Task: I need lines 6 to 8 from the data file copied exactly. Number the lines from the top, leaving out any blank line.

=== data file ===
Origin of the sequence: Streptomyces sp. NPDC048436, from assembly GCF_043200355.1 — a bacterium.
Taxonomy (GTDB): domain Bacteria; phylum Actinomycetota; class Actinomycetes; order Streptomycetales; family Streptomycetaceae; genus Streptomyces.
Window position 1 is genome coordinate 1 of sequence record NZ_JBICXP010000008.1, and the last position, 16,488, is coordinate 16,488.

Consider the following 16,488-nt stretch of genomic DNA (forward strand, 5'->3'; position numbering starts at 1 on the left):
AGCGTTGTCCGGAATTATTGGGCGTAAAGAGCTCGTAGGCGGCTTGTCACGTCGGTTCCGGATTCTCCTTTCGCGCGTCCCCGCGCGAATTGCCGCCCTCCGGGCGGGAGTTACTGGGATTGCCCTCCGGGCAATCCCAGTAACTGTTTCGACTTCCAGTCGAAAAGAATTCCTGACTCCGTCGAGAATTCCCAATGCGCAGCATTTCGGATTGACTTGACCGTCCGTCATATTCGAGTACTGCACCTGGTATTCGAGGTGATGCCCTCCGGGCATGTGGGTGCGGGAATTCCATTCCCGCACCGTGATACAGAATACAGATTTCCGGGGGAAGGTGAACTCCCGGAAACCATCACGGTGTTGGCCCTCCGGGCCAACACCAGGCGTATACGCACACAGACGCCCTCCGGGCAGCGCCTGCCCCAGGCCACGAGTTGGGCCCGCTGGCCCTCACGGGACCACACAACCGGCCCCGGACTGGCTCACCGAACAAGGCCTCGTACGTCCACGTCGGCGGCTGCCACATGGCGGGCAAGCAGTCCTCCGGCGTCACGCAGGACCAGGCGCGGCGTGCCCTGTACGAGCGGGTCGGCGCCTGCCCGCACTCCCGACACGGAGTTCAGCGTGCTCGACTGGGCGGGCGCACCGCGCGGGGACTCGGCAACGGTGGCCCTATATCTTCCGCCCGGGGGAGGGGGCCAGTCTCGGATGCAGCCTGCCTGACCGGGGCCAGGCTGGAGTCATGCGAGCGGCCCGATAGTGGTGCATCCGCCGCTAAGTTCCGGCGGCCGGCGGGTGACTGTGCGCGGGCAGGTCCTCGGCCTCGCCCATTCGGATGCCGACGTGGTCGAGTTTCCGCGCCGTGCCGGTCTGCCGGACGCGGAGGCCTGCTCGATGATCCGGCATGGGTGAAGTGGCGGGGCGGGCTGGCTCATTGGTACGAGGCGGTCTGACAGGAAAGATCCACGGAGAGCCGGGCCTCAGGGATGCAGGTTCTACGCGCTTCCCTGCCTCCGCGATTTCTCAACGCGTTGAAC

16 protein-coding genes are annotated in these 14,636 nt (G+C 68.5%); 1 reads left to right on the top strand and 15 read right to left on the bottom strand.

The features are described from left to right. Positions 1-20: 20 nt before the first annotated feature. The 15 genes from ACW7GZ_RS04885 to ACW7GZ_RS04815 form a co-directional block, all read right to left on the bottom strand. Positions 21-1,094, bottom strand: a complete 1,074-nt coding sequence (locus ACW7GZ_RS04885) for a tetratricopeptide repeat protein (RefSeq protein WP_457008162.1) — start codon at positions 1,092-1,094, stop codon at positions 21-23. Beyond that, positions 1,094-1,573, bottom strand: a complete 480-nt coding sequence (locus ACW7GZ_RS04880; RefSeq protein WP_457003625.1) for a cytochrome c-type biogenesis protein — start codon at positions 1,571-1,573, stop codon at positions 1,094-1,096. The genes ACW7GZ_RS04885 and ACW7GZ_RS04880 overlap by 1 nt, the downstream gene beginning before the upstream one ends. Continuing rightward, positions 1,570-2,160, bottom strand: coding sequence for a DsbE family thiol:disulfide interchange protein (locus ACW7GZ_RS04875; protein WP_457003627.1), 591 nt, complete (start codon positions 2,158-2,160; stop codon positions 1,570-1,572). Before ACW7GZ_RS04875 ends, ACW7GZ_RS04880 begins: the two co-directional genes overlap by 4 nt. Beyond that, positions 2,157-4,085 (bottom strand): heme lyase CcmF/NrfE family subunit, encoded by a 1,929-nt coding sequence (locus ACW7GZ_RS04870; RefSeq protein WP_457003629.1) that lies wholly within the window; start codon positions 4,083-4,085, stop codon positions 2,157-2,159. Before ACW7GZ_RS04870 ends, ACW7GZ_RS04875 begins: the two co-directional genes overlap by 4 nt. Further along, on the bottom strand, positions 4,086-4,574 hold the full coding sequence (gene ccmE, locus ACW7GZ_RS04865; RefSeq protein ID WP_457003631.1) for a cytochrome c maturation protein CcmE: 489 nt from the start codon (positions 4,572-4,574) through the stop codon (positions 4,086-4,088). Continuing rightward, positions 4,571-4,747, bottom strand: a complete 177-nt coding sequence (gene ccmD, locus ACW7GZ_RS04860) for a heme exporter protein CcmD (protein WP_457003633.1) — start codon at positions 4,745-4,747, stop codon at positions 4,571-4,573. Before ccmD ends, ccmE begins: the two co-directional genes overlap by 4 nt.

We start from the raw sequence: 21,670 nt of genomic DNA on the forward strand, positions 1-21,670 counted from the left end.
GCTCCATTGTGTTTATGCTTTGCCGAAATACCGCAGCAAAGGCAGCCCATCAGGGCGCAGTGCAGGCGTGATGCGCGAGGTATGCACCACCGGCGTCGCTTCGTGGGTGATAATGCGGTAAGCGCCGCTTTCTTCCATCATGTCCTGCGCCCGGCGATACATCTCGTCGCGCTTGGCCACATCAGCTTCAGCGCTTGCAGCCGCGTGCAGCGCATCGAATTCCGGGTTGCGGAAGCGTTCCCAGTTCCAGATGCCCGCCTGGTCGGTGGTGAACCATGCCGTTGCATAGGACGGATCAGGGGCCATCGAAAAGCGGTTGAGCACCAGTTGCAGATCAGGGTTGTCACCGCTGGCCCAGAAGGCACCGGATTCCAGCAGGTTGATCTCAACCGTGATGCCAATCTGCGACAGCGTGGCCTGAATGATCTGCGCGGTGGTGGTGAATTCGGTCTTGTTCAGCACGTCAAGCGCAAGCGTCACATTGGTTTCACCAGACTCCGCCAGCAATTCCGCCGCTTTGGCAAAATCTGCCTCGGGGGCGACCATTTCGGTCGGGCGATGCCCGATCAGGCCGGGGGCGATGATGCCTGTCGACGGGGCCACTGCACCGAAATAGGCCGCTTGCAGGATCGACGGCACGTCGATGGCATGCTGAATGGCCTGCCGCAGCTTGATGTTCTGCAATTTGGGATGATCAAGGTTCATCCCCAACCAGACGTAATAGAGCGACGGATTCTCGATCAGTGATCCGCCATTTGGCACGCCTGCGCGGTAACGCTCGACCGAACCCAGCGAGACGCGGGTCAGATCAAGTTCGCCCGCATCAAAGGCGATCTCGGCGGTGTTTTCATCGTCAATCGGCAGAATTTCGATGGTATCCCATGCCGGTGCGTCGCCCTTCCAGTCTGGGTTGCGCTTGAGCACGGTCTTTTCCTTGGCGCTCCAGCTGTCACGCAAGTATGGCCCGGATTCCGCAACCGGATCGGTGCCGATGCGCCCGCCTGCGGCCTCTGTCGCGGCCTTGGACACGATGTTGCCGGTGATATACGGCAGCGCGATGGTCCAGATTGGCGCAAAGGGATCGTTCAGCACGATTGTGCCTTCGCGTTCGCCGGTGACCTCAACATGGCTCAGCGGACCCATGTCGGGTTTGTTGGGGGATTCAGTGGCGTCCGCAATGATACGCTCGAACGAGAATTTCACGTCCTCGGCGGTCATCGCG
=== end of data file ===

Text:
16 protein-coding genes are annotated in these 14,636 nt (G+C 68.5%); 1 reads left to right on the top strand and 15 read right to left on the bottom strand.

The features are described from left to right. Positions 1-20: 20 nt before the first annotated feature. The 15 genes from ACW7GZ_RS04885 to ACW7GZ_RS04815 form a co-directional block, all read right to left on the bottom strand. Positions 21-1,094, bottom strand: a complete 1,074-nt coding sequence (locus ACW7GZ_RS04885) for a tetratricopeptide repeat protein (RefSeq protein WP_457008162.1) — start codon at positions 1,092-1,094, stop codon at positions 21-23. Beyond that, positions 1,094-1,573, bottom strand: a complete 480-nt coding sequence (locus ACW7GZ_RS04880; RefSeq protein WP_457003625.1) for a cytochrome c-type biogenesis protein — start codon at positions 1,571-1,573, stop codon at positions 1,094-1,096. The genes ACW7GZ_RS04885 and ACW7GZ_RS04880 overlap by 1 nt, the downstream gene beginning before the upstream one ends. Continuing rightward, positions 1,570-2,160, bottom strand: coding sequence for a DsbE family thiol:disulfide interchange protein (locus ACW7GZ_RS04875; protein WP_457003627.1), 591 nt, complete (start codon positions 2,158-2,160; stop codon positions 1,570-1,572). Before ACW7GZ_RS04875 ends, ACW7GZ_RS04880 begins: the two co-directional genes overlap by 4 nt. Beyond that, positions 2,157-4,085 (bottom strand): heme lyase CcmF/NrfE family subunit, encoded by a 1,929-nt coding sequence (locus ACW7GZ_RS04870; RefSeq protein WP_457003629.1) that lies wholly within the window; start codon positions 4,083-4,085, stop codon positions 2,157-2,159. Before ACW7GZ_RS04870 ends, ACW7GZ_RS04875 begins: the two co-directional genes overlap by 4 nt. Further along, on the bottom strand, positions 4,086-4,574 hold the full coding sequence (gene ccmE, locus ACW7GZ_RS04865; RefSeq protein ID WP_457003631.1) for a cytochrome c maturation protein CcmE: 489 nt from the start codon (positions 4,572-4,574) through the stop codon (positions 4,086-4,088). Continuing rightward, positions 4,571-4,747, bottom strand: a complete 177-nt coding sequence (gene ccmD, locus ACW7GZ_RS04860) for a heme exporter protein CcmD (protein WP_457003633.1) — start codon at positions 4,745-4,747, stop codon at positions 4,571-4,573. Before ccmD ends, ccmE begins: the two co-directional genes overlap by 4 nt.

We start from the raw sequence: 21,670 nt of genomic DNA on the forward strand, positions 1-21,670 counted from the left end.